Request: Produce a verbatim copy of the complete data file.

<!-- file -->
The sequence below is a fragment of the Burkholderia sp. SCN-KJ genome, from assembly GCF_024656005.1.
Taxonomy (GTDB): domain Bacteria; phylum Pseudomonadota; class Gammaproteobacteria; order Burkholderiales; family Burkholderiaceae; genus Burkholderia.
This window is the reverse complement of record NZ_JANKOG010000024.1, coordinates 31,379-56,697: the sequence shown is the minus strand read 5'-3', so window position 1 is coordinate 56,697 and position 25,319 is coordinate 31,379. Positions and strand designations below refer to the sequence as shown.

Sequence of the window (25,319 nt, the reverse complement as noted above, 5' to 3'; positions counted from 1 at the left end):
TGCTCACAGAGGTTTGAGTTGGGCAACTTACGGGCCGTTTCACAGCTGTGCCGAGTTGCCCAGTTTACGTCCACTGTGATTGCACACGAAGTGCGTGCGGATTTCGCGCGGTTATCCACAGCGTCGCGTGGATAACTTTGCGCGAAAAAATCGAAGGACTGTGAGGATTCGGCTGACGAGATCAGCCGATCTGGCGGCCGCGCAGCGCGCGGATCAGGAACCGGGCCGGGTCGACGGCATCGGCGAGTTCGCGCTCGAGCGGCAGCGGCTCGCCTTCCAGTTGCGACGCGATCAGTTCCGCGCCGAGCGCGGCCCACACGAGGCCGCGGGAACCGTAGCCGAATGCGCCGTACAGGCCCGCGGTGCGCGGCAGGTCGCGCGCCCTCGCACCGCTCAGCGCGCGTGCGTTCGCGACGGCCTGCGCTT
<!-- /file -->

The sequence below is a fragment of the Burkholderia sp. SCN-KJ genome, from assembly GCF_024656005.1.
Taxonomy (GTDB): domain Bacteria; phylum Pseudomonadota; class Gammaproteobacteria; order Burkholderiales; family Burkholderiaceae; genus Burkholderia.
This window is the reverse complement of record NZ_JANKOG010000024.1, coordinates 31,379-56,697: the sequence shown is the minus strand read 5'-3', so window position 1 is coordinate 56,697 and position 25,319 is coordinate 31,379. Positions and strand designations below refer to the sequence as shown.

Sequence of the window (25,319 nt, the reverse complement as noted above, 5' to 3'; positions counted from 1 at the left end):
TGCTCACAGAGGTTTGAGTTGGGCAACTTACGGGCCGTTTCACAGCTGTGCCGAGTTGCCCAGTTTACGTCCACTGTGATTGCACACGAAGTGCGTGCGGATTTCGCGCGGTTATCCACAGCGTCGCGTGGATAACTTTGCGCGAAAAAATCGAAGGACTGTGAGGATTCGGCTGACGAGATCAGCCGATCTGGCGGCCGCGCAGCGCGCGGATCAGGAACCGGGCCGGGTCGACGGCATCGGCGAGTTCGCGCTCGAGCGGCAGCGGCTCGCCTTCCAGTTGCGACGCGATCAGTTCCGCGCCGAGCGCGGCCCACACGAGGCCGCGGGAACCGTAGCCGAATGCGCCGTACAGGCCCGCGGTGCGCGGCAGGTCGCGCGCCCTCGCACCGCTCAGCGCGCGTGCGTTCGCGACGGCCTGCGCTT